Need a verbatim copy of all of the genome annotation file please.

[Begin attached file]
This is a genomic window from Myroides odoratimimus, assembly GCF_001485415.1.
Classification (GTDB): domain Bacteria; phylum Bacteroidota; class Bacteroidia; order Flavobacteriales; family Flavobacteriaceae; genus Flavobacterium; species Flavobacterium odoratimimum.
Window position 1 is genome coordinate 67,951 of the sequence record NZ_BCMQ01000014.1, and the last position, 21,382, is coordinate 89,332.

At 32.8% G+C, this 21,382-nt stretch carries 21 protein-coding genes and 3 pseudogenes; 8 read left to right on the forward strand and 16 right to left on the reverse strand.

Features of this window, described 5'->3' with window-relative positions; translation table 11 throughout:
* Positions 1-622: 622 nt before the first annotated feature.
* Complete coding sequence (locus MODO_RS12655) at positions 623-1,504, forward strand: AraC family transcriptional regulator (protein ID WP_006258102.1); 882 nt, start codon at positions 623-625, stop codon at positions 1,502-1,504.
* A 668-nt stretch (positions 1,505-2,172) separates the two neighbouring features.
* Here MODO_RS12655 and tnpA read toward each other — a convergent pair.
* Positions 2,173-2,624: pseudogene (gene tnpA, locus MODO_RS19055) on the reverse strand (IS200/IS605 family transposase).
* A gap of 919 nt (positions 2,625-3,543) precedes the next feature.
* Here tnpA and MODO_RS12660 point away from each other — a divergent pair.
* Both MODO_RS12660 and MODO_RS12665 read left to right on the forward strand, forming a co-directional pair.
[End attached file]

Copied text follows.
This is a genomic window from Myroides odoratimimus, assembly GCF_001485415.1.
Classification (GTDB): domain Bacteria; phylum Bacteroidota; class Bacteroidia; order Flavobacteriales; family Flavobacteriaceae; genus Flavobacterium; species Flavobacterium odoratimimum.
Window position 1 is genome coordinate 67,951 of the sequence record NZ_BCMQ01000014.1, and the last position, 21,382, is coordinate 89,332.

At 32.8% G+C, this 21,382-nt stretch carries 21 protein-coding genes and 3 pseudogenes; 8 read left to right on the forward strand and 16 right to left on the reverse strand.

Features of this window, described 5'->3' with window-relative positions; translation table 11 throughout:
* Positions 1-622: 622 nt before the first annotated feature.
* Complete coding sequence (locus MODO_RS12655) at positions 623-1,504, forward strand: AraC family transcriptional regulator (protein ID WP_006258102.1); 882 nt, start codon at positions 623-625, stop codon at positions 1,502-1,504.
* A 668-nt stretch (positions 1,505-2,172) separates the two neighbouring features.
* Here MODO_RS12655 and tnpA read toward each other — a convergent pair.
* Positions 2,173-2,624: pseudogene (gene tnpA, locus MODO_RS19055) on the reverse strand (IS200/IS605 family transposase).
* A gap of 919 nt (positions 2,625-3,543) precedes the next feature.
* Here tnpA and MODO_RS12660 point away from each other — a divergent pair.
* Both MODO_RS12660 and MODO_RS12665 read left to right on the forward strand, forming a co-directional pair.